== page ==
When I first learned about “HUGO”, I heard that it was based upon a children’s book. And I found it unusual that Martin Scorsese would make a film for children. As it turned out, “HUGO” is more than just a story for children. It eventually turned out to be a peek into another chapter in film history, slowly focusing on the work of Georges Méliès, who was responsible for early silent films such as “A TRIP TO THE MOON” (1902) and “THE IMPOSSIBLE VOYAGE” (2004). I noticed that Scorsese utilized his usual formula in unfolding the movie’s plot. As in most of his other movies, he slowly introduced the characters – both major and minor – before setting up his plot. And while this formula worked in such films as “GOODFELLAS”“THE AGE OF INNOCENCE” and“CASINO”, it did not quite work for “HUGO”.

For me, “HUGO” suffered from two problems. One, the movie lingered just a bit too long on the introduction of all the characters – especially those who did not have any effect on Hugo’s situation or with the discovery . And because of this, the pacing in its first half dragged incredibly long. In fact, it dragged so long that I almost lost interest in finishing the film. It was not until Hugo managed to repair the automaton and continue his and his father’s love of films when life finally breathed into the film. From the moment the automaton produced the drawing of the moon from “A TRIP TO THE MOON”, I became increasingly interested in the film. “HUGO” soon became a interesting trip into the world of early French filmmaking. And it ended as a poignant story about how a boy’s love for his father and movies allowed a forgotten artist to be remembered by a new generation of filmgoers. I found myself practically on the verge of tears by the last frame.

If there was one aspect of “HUGO” that truly impressed me was the movie’s production design. Thanks to the legendary Dante Ferretti, it is truly one of the most beautiful looking films I have seen in the past few years. The movie’s visual style was enhanced by David Warren’s supervision of the movie’s art direction, and cinematographer Robert Richardson’s recreation of the Multicolor process – which he also used in the first half of “THE AVIATOR”. Although I was mildly impressed by Sandy Powell’s costume designs, it was Francesca Lo Schiavo’s set decorations, especially for the re-creation of the Gare Montparnasse station circa 1931, which really impressed me. In the end, the movie almost conveyed a Jules Verne visual style that I suspect seemed appropriate for a film about Georges Méliès. I could comment on Howard Shore’s score. But if I must be honest, I have no memories of it.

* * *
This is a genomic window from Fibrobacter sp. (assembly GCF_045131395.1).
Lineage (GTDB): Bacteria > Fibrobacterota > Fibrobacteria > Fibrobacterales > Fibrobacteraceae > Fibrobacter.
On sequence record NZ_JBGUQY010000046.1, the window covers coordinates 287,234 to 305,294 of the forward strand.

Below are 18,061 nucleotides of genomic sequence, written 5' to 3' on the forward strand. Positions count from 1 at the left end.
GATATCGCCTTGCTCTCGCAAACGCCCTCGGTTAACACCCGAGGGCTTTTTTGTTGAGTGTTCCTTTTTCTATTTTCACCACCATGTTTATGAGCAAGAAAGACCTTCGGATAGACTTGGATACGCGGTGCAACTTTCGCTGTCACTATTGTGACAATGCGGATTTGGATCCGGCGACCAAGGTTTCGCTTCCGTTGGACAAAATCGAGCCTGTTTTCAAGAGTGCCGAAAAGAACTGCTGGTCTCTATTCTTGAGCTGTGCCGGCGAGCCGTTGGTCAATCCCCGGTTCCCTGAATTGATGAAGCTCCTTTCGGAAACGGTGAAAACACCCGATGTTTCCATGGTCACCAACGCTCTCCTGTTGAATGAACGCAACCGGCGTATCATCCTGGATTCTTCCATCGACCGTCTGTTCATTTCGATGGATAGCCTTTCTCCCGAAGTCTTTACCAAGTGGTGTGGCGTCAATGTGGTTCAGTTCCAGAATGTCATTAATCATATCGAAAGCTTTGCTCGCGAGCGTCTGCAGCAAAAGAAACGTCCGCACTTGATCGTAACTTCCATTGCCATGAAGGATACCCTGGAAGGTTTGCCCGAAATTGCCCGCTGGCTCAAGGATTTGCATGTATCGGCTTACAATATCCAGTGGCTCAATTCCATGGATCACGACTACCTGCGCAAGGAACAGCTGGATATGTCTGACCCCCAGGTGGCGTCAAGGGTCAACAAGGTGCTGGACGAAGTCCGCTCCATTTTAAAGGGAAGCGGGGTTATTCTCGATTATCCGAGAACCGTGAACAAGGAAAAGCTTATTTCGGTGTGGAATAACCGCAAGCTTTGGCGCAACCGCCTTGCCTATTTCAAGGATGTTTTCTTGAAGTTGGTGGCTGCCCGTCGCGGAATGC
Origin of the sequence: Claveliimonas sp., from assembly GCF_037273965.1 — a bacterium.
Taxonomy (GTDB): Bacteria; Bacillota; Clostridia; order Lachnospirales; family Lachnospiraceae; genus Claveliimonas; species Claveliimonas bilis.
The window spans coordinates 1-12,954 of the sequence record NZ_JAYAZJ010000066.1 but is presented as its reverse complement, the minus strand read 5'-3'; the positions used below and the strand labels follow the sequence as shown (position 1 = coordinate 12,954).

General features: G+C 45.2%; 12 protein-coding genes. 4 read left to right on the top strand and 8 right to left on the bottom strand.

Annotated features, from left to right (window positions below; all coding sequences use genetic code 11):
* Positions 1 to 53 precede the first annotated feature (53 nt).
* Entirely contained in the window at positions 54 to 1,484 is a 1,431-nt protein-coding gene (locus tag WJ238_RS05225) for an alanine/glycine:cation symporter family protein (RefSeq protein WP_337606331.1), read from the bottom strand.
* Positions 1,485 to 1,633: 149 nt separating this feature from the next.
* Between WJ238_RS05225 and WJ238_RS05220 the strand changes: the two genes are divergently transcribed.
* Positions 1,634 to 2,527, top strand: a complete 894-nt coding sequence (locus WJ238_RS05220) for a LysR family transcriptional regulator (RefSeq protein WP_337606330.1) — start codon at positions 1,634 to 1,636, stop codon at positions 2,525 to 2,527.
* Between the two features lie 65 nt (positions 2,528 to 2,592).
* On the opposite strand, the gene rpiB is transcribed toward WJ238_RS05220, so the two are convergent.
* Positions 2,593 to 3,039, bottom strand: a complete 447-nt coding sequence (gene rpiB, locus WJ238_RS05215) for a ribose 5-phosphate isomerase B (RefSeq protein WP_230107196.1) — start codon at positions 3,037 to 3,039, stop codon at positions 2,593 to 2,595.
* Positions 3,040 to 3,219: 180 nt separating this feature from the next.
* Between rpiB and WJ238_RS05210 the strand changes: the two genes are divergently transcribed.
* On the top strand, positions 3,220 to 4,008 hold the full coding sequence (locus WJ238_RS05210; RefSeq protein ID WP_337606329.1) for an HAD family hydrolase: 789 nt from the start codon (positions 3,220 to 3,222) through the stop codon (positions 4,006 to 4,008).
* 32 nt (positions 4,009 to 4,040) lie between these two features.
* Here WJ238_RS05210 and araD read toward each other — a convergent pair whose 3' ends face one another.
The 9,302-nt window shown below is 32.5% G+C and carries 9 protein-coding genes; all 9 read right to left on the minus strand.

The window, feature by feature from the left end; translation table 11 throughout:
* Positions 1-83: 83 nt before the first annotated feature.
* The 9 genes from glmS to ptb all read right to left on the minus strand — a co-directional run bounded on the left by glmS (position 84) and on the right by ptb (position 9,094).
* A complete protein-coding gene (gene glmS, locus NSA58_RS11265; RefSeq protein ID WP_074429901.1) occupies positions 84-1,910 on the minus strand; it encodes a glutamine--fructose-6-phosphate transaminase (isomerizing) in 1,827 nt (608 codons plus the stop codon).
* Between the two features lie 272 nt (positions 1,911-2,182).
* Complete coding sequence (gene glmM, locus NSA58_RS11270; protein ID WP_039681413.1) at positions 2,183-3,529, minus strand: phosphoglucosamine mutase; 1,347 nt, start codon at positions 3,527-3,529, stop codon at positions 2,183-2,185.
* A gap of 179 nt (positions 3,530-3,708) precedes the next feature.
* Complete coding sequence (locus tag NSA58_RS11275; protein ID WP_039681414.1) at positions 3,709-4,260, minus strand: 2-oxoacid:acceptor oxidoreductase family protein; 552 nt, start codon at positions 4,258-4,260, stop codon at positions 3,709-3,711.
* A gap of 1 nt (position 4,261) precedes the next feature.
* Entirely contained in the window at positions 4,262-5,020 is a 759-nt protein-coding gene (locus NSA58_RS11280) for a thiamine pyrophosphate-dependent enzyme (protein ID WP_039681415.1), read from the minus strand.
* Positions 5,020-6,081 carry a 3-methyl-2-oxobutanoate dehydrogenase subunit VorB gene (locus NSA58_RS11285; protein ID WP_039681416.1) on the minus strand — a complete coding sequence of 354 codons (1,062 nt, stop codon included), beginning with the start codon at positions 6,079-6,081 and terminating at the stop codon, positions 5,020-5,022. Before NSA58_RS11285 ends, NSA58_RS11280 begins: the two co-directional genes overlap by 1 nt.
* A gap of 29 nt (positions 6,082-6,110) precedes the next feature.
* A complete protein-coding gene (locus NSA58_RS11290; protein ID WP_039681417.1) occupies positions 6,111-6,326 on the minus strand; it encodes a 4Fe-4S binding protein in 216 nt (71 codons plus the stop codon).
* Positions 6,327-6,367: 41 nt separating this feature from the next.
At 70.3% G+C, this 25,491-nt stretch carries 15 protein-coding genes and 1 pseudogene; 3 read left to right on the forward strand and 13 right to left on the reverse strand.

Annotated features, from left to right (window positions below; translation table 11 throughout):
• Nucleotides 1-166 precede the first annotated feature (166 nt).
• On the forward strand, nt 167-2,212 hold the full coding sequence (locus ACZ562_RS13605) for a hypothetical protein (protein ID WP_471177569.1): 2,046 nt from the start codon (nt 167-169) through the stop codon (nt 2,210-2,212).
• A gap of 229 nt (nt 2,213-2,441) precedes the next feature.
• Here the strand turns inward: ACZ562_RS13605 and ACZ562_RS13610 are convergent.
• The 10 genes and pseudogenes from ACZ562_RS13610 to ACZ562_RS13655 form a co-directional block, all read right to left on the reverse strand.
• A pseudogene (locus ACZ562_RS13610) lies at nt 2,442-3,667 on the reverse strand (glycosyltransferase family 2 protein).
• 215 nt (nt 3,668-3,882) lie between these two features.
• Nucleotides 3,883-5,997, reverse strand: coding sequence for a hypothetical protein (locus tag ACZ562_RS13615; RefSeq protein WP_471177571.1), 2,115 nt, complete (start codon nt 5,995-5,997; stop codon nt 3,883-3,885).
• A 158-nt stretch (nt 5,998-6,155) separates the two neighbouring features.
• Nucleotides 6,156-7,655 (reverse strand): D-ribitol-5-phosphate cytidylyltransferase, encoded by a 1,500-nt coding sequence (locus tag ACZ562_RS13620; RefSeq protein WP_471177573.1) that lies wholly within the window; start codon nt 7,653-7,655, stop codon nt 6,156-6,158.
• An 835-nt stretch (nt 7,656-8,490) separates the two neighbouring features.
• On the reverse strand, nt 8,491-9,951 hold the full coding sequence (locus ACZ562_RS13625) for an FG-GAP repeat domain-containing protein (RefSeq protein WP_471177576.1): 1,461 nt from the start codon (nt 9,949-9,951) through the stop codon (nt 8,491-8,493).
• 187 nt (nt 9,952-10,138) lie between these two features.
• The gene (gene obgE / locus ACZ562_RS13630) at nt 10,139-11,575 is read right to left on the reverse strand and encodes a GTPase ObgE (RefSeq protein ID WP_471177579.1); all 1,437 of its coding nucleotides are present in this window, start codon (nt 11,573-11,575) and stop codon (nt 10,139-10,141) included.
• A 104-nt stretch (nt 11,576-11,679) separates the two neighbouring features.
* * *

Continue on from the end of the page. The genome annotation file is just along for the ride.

The film’s other real strength came from the cast led by young Asa Butterfield’s poignant portrayal of Hugo Calvert. He was ably supported by Chloë Grace Moretz, who gave a charming performance as Hugo’s friend Isabelle, and Helen McCrory’s skillful portrayal of Méliès’s supportive wife. Performers such as Ray Winstone, Jude Law, Michael Stuhlbarg, Emily Mortimer, Christopher Lee, Frances de la Tour and Richard Griffiths gave solid, yet brief performances. But aside from Butterfield, the most impressive performance came from Ben Kingsley, who was superb as Méliès. Kingsley conveyed every aspect of Méliès’s personality and life experiences. I am still astounded that he was never given any kind of acting nomination for his performance.

I cannot deny that “HUGO” is a very beautiful looking film. And I also cannot deny that I was mesmerized by the film’s second half – especially when it focused on Hugo and Isabelle’s discovery of Méliès’ past as a filmmaker. The movie also benefited from a first-rate cast and especially from superb performances from Asa Butterfield and Ben Kingsley. But Martin Scorsese tried to create a small epic out of a story that was part children’s tale/part film history. Which is why I believe “HUGO” fell short of becoming – at least in my eyes – one of the better movies of 2011.

Ten Favorite CIVIL WAR Movies and Miniseries

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Below is a list of my favorite movies set during the American Civil War:

TEN FAVORITE CIVIL WAR MOVIES AND MINISERIES

1. “North and South: Book II” (1986) – An almost excellent miniseries adaptation of John Jakes’ 1984 novel, “Love and War”, despite having a few problems with some of the plotlines and characters. If you like over-the-top period pieces, this is your story. The miniseries starred Patrick Swayze, James Read and Lesley Anne-Down.

2. “Gettysburg” (1993) – Movie adaptation of Michael Shaara’s Pulitzer Prize winning novel about the three-day battle at Gettysburg during the war. First class. Starring Tom Berrenger, Jeff Daniels and Martin Sheen.